India Uncut

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Thursday, September 07, 2006

Kingfisher, Roman bloggers and Lindsay Lohan's daddy

A holiday at Goa comes to an end, and I've just arrived back in Mumbai after a most pleasant flight. I flew Kingfisher on this trip, and I have to agree with Peter that they're outstanding. You have guys in the Kingfisher uniform running to your cab when you arrive at the airport, to get you a trolley and load your bags on it, and you have their guys at the baggage chain when you arrive, helping you out. The service is outstanding every step of the way. I suspect that the value of the goodwill they're generating is far more than what they invest in these extra passenger comforts.

And how was my stay in Goa? Well, apart from my ENT problems, it was fun. Everywhere there was someone who looked like somebody. A Chetan Bhagat lookalike wandered around with mehndi on his feet, in tranparent white kurtas. (One at a time.) I played pool with a Rocky S lookalike, and lost. (I claimed his parrot-yellow shirt distracted me, and he thought I was serious.) A Cho Ramaswamy lookalike at the next table at breakfast berated his wife for getting an American pancake, and kept muttering "dosai, dosai," or something like that. And at the beach, I bumped into a lookalike of my first college crush.

Actually, the last one wasn't a lookalike, she was the old college crush (and my classmate through standard XI to graduation). And she didn't recognise me! She trotted over to say hello to the partner, who she knew from before, and then looked at me in astonishment on being introduced and said, "Amit? You're Amit Varma? Oh my God." She barely restrained herself from saying, "What happened to you, is it some disease?" That's how different I look.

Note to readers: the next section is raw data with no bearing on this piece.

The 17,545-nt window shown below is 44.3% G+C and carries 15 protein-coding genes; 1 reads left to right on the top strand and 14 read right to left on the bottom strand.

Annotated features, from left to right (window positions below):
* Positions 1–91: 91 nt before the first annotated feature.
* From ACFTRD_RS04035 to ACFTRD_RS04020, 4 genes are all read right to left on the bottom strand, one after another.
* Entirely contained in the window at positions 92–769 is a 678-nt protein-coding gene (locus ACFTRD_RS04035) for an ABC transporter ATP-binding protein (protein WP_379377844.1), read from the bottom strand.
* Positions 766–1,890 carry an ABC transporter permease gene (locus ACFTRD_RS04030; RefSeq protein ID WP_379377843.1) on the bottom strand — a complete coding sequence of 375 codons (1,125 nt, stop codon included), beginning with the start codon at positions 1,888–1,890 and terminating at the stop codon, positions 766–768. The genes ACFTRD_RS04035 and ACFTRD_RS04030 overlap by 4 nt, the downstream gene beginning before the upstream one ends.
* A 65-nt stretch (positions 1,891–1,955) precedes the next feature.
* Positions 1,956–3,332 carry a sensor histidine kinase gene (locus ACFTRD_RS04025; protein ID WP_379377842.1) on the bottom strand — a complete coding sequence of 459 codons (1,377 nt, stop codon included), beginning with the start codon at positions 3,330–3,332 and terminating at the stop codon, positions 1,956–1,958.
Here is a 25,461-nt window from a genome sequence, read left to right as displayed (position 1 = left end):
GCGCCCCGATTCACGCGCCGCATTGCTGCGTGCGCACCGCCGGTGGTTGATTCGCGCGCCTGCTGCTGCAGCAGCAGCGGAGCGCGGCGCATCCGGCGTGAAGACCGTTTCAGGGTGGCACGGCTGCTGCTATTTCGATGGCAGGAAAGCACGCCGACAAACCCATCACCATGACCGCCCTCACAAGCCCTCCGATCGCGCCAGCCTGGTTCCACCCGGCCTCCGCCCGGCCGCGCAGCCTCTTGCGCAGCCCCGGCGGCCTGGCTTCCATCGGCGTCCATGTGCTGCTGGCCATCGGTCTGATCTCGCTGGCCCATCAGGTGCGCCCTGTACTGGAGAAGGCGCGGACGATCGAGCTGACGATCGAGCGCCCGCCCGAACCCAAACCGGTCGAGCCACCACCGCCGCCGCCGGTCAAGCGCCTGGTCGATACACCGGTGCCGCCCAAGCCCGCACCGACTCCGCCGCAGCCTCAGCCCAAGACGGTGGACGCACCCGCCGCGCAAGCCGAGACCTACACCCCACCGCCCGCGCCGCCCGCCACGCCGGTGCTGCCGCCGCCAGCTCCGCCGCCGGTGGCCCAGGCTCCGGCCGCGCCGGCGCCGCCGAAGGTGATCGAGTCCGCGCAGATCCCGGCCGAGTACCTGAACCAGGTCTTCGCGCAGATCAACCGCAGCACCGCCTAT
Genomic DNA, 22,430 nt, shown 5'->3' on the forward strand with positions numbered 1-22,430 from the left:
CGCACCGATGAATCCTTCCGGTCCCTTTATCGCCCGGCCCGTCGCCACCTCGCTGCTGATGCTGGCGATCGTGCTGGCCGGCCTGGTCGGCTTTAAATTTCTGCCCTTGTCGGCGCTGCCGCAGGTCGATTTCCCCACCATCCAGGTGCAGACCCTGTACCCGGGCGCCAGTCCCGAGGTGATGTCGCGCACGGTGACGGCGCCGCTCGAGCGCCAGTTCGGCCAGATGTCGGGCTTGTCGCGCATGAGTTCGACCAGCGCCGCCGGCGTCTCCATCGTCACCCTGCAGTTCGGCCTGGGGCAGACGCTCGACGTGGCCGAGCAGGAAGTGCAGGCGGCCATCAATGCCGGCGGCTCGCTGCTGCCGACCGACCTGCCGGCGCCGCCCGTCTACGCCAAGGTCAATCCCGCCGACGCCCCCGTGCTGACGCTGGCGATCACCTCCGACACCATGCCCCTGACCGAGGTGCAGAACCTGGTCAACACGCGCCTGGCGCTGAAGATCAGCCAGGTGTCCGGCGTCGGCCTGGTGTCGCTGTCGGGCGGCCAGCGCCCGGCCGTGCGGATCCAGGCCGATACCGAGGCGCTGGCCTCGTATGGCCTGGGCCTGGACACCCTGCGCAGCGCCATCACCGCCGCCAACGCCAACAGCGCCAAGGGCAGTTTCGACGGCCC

Someday I shall put up pictures of the scrawny me in college, posing with the wind behind me so that it wouldn't blow against my t-shirt and reveal my ribs. Now you couldn't find my ribs if you carved me up. Aaargh.

Anyway, some links:

First up, there's this great post at Wired where Lore Sjöberg tells us that blogging "was actually invented by the ancient Romans who built a majestic blog in 200 BC from marble, granite and links they stole from the Greeks." (Next holiday, Rome!) Sjöberg goes on to sum up the essence of some of the most popular blogs out there: the one about Digg was rather cool, I thought. (Link via email from Gautam Ghosh.)

Indian cricket is full of controversy and we're struggling in hockey, but no one can complain that we lag behind in the sex trade. (And you, Rocky S lookalike, if you're reading this don't take that last sentence at face value. And don't you have any grey shirts?)

Arjun Swarup directs me to a revealing newspiece about beggars in Mumbai who refused offers to become maids and security guards because begging pays much better. No doubt they never considered blogging either.

The Telegraph has a story headlined "Professor’s organs move back & forth." I clicked on it thinking it's some weird news that will amuse me, but it's disturbing stuff, when a son says something like "I am not even aware that my father’s heart and viscera were travelling from one place to another." That's Indian politics, that is.

Speaking of politics, Atal Bihari Vajpayee says that Vande Mataram "is a symbol of devotion towards the motherland" and that "[e]verybody should sing the song together." Only if each of them wants to, Ataljee. Respect for the individual is far more important than respect for a symbol, and if I don't want to sing Vande Mataram, that doesn't make me any less an Indian than someone who does -- even if that someone wears half-pants that the British left behind. We don't want your RSS feed, Mr Vajpayee.

And to end this post on a somewhat lighter note, let me leave you with Lindsay Lohan's daddy. He he, and suchlike.
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